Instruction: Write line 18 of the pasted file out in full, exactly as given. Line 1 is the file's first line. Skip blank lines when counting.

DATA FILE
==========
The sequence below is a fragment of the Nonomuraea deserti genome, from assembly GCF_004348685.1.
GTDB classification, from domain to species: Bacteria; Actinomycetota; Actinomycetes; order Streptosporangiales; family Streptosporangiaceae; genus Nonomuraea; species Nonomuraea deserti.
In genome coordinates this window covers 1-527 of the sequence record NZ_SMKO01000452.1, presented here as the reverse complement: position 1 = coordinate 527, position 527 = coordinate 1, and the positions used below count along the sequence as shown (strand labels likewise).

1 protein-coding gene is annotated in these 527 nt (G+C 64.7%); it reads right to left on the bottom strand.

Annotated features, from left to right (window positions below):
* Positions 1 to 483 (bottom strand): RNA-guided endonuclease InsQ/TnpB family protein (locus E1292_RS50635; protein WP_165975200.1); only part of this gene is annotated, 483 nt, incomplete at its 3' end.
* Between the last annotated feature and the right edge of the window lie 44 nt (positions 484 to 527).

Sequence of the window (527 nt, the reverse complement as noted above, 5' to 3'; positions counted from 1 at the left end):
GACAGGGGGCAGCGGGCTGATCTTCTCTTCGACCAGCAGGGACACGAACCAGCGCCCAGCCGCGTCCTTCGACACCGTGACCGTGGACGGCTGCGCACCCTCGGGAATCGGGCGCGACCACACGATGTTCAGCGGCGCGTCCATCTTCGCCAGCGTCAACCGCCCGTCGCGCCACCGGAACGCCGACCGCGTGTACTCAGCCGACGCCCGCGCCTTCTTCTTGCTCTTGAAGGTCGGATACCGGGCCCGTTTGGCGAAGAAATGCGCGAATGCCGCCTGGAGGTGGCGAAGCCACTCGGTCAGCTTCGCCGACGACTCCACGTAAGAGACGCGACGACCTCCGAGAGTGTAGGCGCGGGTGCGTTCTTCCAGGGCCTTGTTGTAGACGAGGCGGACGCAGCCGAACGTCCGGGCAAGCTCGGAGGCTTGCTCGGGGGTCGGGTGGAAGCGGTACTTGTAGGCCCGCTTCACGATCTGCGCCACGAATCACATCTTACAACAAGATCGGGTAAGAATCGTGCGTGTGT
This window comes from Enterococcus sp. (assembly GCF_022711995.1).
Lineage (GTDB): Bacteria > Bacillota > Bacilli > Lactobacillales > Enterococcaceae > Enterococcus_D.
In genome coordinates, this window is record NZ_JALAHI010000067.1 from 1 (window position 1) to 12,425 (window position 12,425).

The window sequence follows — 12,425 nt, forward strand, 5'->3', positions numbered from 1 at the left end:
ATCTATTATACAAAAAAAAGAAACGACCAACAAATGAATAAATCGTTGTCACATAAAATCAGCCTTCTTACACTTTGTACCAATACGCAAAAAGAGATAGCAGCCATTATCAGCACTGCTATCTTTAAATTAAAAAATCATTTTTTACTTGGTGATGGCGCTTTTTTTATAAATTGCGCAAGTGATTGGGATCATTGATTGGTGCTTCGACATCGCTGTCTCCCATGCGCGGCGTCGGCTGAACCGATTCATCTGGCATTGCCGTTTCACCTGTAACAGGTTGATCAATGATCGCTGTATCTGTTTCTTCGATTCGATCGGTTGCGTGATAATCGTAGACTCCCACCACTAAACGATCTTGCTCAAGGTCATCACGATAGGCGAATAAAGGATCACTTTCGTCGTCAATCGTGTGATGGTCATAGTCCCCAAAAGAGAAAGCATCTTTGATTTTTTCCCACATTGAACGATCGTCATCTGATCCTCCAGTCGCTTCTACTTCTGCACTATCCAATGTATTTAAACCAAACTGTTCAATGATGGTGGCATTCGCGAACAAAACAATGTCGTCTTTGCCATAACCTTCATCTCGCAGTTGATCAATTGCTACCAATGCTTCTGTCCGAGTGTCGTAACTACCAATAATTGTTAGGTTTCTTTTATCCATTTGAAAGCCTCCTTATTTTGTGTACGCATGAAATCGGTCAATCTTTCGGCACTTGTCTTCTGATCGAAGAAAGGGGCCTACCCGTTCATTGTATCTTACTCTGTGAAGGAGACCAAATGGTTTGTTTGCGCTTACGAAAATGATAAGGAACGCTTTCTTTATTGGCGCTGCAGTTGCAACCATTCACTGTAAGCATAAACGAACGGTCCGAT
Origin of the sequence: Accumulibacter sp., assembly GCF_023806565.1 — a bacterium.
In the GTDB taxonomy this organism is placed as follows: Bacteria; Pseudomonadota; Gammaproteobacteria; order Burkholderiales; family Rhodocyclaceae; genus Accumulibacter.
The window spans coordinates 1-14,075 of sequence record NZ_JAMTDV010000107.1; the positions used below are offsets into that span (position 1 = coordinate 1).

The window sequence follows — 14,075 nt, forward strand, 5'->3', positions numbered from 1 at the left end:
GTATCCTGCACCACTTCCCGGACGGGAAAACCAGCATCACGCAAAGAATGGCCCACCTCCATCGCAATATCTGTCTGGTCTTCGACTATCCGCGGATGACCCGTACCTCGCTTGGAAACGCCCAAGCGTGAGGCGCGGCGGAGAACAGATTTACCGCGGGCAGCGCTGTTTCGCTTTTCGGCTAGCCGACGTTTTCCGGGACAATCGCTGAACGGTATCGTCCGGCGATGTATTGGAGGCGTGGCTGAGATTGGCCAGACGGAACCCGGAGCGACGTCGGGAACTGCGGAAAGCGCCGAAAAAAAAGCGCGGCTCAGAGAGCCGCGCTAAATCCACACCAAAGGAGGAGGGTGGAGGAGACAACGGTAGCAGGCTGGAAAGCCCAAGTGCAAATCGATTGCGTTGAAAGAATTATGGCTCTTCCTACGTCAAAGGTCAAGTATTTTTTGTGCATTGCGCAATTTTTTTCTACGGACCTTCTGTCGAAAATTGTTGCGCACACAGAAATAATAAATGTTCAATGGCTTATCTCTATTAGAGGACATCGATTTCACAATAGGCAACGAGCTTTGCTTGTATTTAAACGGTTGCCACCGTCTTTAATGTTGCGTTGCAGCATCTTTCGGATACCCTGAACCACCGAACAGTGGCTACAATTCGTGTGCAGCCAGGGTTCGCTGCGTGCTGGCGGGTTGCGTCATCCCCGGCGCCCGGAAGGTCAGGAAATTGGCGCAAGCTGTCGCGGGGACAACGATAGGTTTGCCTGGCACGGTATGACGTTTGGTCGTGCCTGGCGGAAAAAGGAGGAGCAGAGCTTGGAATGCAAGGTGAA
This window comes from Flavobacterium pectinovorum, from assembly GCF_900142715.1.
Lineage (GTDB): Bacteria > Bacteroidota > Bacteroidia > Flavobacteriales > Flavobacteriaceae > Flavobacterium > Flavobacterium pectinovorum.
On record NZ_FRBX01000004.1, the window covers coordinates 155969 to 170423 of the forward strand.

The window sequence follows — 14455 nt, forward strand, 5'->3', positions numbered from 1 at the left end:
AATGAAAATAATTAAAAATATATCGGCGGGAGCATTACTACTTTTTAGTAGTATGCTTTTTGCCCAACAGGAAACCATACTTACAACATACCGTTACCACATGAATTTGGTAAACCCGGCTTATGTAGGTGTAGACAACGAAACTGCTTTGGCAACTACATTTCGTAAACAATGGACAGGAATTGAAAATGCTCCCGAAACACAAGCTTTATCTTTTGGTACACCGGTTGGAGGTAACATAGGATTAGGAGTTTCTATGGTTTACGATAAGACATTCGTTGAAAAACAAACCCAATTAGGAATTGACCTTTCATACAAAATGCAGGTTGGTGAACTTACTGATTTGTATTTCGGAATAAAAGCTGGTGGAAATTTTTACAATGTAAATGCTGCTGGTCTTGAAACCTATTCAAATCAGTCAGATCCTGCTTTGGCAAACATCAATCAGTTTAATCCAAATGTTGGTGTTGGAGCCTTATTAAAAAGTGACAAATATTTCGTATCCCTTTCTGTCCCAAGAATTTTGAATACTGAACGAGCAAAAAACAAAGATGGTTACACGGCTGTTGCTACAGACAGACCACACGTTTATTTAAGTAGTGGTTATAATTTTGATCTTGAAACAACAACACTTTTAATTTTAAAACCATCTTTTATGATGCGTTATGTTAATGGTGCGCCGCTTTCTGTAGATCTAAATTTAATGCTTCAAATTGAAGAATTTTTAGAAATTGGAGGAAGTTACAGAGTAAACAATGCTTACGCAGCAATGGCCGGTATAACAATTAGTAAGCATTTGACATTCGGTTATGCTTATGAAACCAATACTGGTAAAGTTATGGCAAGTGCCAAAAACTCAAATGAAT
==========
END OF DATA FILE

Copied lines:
The window sequence follows — 14,075 nt, forward strand, 5'->3', positions numbered from 1 at the left end: